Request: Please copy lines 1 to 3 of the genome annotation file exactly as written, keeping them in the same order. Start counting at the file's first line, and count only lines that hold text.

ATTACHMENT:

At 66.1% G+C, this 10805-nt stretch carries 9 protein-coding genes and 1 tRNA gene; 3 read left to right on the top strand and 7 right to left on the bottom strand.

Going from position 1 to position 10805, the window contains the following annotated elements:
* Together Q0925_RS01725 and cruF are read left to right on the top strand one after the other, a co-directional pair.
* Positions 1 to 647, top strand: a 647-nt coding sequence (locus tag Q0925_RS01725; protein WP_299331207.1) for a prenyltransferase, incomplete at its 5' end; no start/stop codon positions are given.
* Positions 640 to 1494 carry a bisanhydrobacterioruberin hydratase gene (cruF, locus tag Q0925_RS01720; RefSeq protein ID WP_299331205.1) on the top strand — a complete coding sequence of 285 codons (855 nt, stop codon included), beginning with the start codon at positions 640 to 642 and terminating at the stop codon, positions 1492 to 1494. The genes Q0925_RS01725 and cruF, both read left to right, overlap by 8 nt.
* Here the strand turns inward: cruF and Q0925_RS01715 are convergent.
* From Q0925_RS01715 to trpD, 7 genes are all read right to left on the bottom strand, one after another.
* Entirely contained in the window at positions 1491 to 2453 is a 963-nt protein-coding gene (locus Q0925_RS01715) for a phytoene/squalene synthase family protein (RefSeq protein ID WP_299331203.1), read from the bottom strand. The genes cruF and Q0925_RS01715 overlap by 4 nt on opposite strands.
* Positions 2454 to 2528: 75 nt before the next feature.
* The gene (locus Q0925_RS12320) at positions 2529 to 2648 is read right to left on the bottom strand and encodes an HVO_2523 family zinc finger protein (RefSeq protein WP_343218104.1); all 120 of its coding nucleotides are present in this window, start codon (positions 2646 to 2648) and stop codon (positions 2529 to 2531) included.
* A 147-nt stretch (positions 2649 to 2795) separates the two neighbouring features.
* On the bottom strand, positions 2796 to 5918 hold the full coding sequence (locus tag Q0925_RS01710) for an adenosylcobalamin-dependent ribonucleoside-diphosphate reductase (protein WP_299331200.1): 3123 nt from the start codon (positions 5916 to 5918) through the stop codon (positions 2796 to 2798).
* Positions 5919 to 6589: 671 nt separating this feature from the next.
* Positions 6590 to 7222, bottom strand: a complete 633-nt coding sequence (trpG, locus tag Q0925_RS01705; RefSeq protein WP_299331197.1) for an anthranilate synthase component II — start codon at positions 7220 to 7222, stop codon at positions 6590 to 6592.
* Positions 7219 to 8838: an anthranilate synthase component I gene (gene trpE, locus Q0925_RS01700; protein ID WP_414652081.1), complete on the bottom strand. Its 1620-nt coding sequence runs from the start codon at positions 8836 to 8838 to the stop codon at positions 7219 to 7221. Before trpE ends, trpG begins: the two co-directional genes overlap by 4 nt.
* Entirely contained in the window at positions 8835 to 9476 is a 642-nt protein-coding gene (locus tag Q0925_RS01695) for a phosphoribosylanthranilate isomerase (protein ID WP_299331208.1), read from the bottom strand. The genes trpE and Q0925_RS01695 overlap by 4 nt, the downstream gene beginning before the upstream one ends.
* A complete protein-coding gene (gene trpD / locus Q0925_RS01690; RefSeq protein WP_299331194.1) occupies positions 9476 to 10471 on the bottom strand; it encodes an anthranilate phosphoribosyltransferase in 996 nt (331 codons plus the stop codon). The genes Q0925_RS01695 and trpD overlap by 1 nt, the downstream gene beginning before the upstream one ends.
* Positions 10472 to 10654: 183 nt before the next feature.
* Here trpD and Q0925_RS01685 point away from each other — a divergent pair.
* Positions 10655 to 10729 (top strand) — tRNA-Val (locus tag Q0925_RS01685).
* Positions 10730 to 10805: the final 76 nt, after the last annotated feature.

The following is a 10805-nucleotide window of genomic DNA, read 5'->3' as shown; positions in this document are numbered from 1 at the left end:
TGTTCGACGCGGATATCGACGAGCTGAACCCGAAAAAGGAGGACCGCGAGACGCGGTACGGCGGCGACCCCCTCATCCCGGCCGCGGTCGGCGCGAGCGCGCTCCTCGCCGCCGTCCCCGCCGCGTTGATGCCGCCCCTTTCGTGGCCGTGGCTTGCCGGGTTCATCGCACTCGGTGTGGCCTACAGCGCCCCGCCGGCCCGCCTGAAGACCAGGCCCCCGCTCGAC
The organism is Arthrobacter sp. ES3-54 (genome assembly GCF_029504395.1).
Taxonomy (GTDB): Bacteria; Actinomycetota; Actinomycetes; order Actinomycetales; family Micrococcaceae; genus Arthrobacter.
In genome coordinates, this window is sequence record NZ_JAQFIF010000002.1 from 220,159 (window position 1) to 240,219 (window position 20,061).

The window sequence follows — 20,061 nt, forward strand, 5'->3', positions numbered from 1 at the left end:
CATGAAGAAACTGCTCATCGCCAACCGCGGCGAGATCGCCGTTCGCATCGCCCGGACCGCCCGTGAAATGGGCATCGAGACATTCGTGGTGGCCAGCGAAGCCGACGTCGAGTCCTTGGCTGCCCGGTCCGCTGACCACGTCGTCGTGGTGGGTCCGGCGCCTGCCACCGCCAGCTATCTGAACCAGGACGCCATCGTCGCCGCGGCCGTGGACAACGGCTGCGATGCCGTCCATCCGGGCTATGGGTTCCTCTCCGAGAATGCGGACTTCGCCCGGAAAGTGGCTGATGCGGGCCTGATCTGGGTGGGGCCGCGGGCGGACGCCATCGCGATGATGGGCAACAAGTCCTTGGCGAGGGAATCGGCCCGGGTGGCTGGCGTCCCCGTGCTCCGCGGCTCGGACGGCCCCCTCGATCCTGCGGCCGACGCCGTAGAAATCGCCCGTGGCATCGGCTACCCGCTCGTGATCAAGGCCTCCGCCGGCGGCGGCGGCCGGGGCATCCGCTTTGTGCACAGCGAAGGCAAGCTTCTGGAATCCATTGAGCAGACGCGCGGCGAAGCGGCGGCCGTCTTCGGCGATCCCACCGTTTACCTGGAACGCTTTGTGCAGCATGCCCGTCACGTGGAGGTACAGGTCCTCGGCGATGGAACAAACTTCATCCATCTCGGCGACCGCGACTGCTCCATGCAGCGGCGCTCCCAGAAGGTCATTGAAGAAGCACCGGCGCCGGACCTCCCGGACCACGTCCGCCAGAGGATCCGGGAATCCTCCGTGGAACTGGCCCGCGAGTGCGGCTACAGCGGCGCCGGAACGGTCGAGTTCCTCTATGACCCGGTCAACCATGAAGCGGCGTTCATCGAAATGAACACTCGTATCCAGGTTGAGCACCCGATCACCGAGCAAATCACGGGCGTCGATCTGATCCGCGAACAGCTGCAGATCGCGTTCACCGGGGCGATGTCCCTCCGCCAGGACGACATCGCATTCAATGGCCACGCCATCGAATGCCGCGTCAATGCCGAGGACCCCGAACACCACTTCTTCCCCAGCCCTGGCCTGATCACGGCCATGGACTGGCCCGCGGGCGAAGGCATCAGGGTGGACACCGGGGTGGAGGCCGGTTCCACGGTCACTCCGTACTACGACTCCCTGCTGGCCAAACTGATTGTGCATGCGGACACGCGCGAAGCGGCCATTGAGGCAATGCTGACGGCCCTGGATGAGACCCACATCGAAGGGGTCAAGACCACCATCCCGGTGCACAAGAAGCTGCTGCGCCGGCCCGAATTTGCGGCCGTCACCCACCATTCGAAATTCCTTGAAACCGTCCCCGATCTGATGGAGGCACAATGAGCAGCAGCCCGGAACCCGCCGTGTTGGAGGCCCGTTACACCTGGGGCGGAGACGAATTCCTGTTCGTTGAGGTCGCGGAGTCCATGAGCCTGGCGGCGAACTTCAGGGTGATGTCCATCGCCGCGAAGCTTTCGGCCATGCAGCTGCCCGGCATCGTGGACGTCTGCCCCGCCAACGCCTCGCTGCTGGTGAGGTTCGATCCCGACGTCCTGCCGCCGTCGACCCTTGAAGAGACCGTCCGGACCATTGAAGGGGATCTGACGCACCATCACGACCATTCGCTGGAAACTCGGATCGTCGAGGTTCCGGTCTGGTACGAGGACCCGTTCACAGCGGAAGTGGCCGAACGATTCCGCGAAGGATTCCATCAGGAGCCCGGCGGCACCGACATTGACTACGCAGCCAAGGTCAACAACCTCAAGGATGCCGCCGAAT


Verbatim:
At 66.1% G+C, this 10805-nt stretch carries 9 protein-coding genes and 1 tRNA gene; 3 read left to right on the top strand and 7 right to left on the bottom strand.

Going from position 1 to position 10805, the window contains the following annotated elements:
* Together Q0925_RS01725 and cruF are read left to right on the top strand one after the other, a co-directional pair.